Garum armoricum is a deep sea fish, called the Great Bluefish, that is native to Brittany in France.
A study was conducted on 20 patients who had been ill with various forms of chronic fatigue for 1-3 months. Patients were registered and information was collected in accordance with the protocol of the European Fatigue Study Group, which includes scales to measure anxiety, depression, muscle fatigue, mental fatigue, sleep disorders, and headache. Four placebo capsules were given to these patients daily during the first 2 weeks of the study.
Then 4 capsules of garum extract were given daily for the next 2 weeks of the study. After 2 weeks on placebo, fatigue symptoms were reduced by an average of 14%, and overall symptoms of anxiety, depression, and insomnia were reduced by 4%. On the other hand, after 2 weeks of taking garum extract, fatigue symptoms were reduced by 51%, and overall symptoms were reduced by 65%. In 2 weeks after discontinuing garum extract therapy, fatigue symptoms increased 15%, and overall symptoms increased 7%.
These results demonstrate the broad-spectrum benefits of garum extract for people with chronic stress and fatigue. It is interesting to note that the beneficial effects of garum extract persisted even after the treatment was stopped (Elbaz 1988).
Other studies involved 40 patients who had also been experiencing various forms of chronic fatigue for 1-3 months. Four capsules of garum extract were prescribed daily for 2 weeks. The results, based on the Fatigue Study Group criteria, showed an average benefit of 50% for the 10 functions that most accurately measure fatigue and depression (Crocq et al. 1978; Bugard 1984).
Recognizing the challenge of managing the anxiety and depression, which often appear together and require more than one drug for effective treatment (Sussman 1993a), and also the concerns about typical drug therapy and habituation (Gabe et al. 1991; Sussman 1993b), Dorman et al. (1995) conducted a study to examine the efficacy of Garum armoricum in what was termed “free-floating” anxiety. The study subjects were otherwise healthy college students who experienced significant stress and anxiety from final examinations. The study was controlled and vigilance was maintained to watch for possible side effects. Administration of Garum armoricum resulted in a statistically significant difference in mean anxiety test scores, with the subjects taking Garum armoricum demonstrating lowered anxiety test scores during the second and third weeks.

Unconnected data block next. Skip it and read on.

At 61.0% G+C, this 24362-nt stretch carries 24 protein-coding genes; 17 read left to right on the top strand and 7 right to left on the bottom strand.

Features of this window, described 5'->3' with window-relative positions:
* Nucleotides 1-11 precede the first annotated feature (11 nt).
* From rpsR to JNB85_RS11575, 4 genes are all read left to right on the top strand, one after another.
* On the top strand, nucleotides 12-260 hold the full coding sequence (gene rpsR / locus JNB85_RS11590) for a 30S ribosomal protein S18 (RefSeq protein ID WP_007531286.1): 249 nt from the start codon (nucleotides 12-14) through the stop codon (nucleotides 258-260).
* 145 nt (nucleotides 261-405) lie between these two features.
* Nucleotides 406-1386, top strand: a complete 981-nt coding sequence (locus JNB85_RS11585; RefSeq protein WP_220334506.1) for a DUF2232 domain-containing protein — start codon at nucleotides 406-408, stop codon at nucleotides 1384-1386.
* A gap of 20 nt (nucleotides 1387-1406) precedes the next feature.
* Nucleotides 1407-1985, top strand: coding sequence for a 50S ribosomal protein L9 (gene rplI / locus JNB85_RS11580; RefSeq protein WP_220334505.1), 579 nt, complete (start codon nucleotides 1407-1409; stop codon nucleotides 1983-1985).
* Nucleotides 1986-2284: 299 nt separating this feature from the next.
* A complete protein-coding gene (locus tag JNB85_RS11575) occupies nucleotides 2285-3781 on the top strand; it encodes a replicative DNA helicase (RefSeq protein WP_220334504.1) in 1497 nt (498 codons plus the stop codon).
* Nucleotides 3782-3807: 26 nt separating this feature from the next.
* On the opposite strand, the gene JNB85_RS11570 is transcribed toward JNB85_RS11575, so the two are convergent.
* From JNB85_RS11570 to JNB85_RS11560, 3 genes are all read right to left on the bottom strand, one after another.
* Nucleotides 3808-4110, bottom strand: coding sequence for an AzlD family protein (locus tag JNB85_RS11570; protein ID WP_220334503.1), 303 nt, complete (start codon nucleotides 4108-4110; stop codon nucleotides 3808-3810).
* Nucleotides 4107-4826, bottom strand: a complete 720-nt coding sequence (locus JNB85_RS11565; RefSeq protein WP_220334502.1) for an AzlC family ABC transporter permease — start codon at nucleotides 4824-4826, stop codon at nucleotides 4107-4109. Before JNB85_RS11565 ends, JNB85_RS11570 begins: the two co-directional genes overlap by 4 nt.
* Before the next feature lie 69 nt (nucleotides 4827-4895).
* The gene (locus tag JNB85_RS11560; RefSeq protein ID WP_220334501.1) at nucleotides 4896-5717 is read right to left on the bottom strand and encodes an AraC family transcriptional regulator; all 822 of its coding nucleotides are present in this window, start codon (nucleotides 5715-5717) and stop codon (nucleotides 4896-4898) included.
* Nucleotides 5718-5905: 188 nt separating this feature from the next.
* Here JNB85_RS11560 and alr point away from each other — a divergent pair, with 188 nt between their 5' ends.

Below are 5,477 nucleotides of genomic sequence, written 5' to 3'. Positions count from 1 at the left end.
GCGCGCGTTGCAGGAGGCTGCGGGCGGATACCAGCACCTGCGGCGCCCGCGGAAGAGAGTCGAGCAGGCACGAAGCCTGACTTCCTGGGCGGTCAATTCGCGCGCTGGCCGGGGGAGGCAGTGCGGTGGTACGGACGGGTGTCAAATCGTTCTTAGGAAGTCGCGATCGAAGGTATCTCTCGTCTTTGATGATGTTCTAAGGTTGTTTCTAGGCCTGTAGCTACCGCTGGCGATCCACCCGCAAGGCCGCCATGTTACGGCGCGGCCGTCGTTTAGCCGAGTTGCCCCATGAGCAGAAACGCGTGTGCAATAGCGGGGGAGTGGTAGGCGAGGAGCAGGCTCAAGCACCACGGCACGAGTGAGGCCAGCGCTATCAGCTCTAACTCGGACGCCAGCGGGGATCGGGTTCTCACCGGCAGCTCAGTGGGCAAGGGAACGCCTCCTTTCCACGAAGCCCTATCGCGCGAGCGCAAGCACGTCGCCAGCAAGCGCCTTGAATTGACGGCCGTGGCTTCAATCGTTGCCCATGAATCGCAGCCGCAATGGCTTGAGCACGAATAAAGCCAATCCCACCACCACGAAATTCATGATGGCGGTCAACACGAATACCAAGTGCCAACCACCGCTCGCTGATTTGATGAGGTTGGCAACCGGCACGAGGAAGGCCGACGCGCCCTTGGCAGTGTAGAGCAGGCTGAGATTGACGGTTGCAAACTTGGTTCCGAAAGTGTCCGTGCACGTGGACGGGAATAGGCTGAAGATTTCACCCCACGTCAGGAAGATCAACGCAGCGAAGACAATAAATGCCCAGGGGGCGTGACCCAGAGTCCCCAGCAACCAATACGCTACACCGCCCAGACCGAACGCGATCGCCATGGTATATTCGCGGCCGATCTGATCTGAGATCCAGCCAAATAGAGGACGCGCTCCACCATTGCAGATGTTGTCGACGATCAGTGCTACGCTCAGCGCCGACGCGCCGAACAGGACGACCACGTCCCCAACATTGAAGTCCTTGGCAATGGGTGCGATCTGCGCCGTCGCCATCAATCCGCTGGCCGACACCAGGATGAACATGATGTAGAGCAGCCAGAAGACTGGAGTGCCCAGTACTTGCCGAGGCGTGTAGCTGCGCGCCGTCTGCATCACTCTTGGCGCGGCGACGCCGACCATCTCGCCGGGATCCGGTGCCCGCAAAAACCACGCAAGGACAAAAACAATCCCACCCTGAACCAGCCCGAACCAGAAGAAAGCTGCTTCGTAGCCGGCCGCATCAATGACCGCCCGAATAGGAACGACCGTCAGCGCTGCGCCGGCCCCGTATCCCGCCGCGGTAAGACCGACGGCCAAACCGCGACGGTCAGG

Interestingly, Dorman et al. (1995) also reported that Garum armoricum had a lingering anxiolytic (tranquilizing) effect following its use (beyond a week) in subjects who were experiencing anxiety.
In a study based on the positive results of an earlier study of Garum armoricum in the areas of weakness and fatigue-related depression and anxiety, Le Poncin et al. (2000) conducted a double-blind versus placebo study to examine the effects of Garum armoricum on memory and cognitive disorders. Their results demonstrated statistically significant positive effects, especially in the group of subjects who were 40-50 years of age. Significant improvement was noted in refreshing sleep, motivation, concentration, and memorization skills.
Le Poncin et al. (2000) reported that the favorable effects on weakness and fatigue-related depression appeared to be factors in improved memory and cognitive function. Le Poncin et al. (2000) concluded that Garum armoricum had no harmful side effects, was not addictive, and had proven efficacy in their studies. Any reactions were mild, without the necessity of interrupting the treatment. Therefore, it appears that garum extract is extremely well-tolerated and is without contraindications.
A Japanese researcher reported that when garum extract reduces anxiety, it results in improved learning, including enhanced EEG (electroencephalogram) brain wave activity (Haruyama undated report).
Even though studies demonstrate that Garum armoricum extract relieves depressive symptoms and anxiety that are often associated with chronic stress and fatigue, it may not be effective or appropriate for more complex conditions, such as clinical depression or bipolar manic depression. Use of Adapton for these more complex conditions should be only under the supervision of a physician.